Twitter removed newly posted videos on Sunday of the Christchurch mosque shootings only after the clips were flagged as harmful content by the New Zealand government.
Users had alerted the government to the video after it was posted on the social network the day before. After clips were re-uploaded Saturday, the company’s automated software for detecting harmful content failed flag them, according to the New Zealand government. The government notified the company of the presence of the clips, and a spokesperson for Prime Minister Jacinda Ardern told The Guardian, “Twitter advised us overnight that the clips have been taken down and said they would do a sweep for other instances.”
Though Twitter has repeatedly promised to become more cognizant of harmful content on its platform, the spokesperson told The Guardian that “time will tell” if Twitter will live up to its pledges. The company has faced moderation setbacks after CEO Elon Musk laid off approximately half of Twitter employees earlier this month, prompting issues policing harmful content like racist tweets.
The Christchurch video clips were first recorded and live-streamed on multiple media platforms by Brenton Tarrant, an Australian white supremacist who pleaded guilty to murdering 51 Muslim worshippers at two mosques in Christchurch, New Zealand in 2019. The clips and the shooter’s manifesto have become popular memes in white supremacist circles online.
Ardern founded Christchurch Call with French President Emmanuel Macron after the terrorist attack, an agreement between governments and online service providers to cooperate in eliminating harmful content and violent extremism online. Christchurch Call membership puts the responsibility on Twitter to delete and monitor the content, according to Ardern. The U.S. declined to join.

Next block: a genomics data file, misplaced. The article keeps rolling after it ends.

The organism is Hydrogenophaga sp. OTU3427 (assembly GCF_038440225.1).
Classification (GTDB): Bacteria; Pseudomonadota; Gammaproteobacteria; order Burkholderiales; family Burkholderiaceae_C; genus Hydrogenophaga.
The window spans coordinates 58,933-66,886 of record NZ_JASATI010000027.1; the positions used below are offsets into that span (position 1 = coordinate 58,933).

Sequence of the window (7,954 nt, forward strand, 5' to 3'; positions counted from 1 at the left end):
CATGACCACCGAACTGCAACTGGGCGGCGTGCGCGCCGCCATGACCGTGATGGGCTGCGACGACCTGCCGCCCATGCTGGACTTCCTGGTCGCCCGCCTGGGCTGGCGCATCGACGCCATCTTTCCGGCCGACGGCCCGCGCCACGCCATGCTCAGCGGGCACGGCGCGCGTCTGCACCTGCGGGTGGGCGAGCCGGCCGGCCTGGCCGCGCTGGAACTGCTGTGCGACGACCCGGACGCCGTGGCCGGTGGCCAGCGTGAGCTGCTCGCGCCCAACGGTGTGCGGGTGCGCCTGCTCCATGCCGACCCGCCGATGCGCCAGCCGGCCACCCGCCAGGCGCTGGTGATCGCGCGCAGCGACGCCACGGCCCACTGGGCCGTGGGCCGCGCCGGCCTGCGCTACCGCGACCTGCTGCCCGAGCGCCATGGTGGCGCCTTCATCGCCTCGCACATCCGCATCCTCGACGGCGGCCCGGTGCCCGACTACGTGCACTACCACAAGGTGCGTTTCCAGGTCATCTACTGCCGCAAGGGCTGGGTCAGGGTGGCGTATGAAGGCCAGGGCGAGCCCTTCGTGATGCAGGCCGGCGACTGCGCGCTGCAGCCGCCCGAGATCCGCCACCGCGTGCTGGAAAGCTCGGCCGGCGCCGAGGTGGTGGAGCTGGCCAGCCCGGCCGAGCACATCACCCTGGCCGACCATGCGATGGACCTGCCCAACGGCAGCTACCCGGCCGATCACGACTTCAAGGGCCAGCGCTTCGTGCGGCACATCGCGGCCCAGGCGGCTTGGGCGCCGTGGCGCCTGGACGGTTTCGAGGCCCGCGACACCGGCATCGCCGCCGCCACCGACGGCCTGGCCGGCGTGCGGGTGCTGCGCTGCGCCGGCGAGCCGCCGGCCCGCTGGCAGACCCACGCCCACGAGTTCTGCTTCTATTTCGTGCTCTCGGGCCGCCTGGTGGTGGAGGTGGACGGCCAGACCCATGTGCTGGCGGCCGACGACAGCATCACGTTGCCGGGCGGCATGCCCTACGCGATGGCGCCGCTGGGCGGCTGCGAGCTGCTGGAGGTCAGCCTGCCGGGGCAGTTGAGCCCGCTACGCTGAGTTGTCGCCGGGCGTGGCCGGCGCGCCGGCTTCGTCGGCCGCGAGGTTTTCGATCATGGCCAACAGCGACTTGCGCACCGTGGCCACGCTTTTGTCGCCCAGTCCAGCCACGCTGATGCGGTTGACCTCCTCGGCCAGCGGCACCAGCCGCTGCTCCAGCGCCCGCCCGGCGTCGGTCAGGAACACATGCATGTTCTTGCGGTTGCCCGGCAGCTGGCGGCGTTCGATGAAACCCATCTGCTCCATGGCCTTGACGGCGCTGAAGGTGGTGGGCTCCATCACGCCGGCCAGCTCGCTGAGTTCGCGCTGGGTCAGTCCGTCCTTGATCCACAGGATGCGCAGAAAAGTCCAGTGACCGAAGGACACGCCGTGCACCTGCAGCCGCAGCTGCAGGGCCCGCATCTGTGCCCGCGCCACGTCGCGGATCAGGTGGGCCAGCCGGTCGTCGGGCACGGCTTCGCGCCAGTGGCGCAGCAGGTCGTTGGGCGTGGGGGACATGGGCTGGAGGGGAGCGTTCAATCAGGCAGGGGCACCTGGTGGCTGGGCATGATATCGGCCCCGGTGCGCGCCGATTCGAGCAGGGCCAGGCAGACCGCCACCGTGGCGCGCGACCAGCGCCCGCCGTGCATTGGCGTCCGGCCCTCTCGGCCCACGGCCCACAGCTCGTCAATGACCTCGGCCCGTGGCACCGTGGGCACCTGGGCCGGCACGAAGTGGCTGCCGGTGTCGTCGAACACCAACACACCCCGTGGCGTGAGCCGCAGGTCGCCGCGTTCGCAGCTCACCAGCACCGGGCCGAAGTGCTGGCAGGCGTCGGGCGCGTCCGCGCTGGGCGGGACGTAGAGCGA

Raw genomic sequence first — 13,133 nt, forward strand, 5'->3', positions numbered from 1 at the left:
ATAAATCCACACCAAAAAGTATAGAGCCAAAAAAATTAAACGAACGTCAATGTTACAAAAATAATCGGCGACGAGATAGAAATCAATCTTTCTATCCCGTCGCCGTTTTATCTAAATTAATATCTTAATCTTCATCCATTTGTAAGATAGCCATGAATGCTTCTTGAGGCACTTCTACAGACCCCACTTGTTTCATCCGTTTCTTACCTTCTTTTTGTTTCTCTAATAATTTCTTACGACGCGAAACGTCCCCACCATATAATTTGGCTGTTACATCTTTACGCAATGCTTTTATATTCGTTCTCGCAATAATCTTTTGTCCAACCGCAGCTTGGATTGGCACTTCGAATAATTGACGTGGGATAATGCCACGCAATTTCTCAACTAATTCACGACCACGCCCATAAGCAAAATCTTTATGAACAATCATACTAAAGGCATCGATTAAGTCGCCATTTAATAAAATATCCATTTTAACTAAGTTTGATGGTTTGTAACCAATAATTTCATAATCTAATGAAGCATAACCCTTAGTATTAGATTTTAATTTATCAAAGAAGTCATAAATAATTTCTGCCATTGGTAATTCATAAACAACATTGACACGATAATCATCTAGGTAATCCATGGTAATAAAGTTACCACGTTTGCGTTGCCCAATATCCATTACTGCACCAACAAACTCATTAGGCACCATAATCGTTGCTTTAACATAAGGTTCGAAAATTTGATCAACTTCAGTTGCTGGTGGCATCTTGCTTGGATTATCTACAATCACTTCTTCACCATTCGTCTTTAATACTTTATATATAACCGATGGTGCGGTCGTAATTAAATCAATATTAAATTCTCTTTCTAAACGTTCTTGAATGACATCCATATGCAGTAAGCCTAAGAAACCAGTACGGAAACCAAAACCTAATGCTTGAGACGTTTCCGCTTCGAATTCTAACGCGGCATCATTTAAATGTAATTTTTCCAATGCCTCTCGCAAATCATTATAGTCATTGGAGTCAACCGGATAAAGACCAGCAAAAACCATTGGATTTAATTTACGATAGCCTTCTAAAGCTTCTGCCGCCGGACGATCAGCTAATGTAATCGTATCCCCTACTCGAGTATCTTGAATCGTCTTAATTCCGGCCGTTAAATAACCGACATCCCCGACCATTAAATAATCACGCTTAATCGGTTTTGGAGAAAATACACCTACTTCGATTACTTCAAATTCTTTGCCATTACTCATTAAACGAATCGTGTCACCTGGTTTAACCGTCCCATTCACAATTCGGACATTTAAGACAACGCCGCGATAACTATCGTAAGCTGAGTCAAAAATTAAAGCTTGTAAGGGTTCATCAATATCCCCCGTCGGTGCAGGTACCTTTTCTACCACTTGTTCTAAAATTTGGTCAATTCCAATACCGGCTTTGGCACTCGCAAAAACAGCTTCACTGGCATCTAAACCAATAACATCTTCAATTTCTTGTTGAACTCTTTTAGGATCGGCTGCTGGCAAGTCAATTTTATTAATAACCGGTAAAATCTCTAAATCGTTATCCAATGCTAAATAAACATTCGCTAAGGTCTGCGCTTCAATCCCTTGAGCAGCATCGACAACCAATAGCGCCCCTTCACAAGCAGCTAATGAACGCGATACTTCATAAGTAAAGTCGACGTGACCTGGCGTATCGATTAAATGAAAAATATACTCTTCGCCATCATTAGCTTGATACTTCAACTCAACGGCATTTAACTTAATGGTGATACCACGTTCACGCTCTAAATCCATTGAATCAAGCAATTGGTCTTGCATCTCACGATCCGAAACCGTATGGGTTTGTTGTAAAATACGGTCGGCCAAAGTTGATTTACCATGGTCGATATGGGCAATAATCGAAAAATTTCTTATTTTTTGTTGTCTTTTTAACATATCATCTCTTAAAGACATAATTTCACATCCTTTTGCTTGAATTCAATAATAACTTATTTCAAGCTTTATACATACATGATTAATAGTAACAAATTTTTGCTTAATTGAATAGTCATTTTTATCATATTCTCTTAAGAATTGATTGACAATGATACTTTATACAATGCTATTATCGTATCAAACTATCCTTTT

“We will continue to maintain our expectation that [Twitter does] everything they can on a day-to-day basis to remove that content but also to reduce terrorist content and violent extremist content online, as they’ve committed to,” Ardern said in a press conference Monday.
Twitter did not immediately respond to Gizmodo’s request for comment, as it no longer has a communications department.
Musk posted on Twitter last week that hate speech on the platform has decreased by one-third since October and he included a chart reflecting the downturn in “hate speech impressions,” though online safety experts called his metrics into question. While Ardern acknowledged the recent turbulence at Twitter, she says she doesn’t expect the company to defer from the agreement with Christchurch Call.
“Obviously some of the layoffs we’ve seen have been in the content management space,” Ardern said.
She continued, “The advice that we’ve received from Twitter is that they have not changed their view on [Christchurch Call] membership. We will continue to maintain our expectation that they do everything they can on a day-to-day basis to remove that content, but also to reduce terrorist content and violent extremist content online as they’ve committed to.”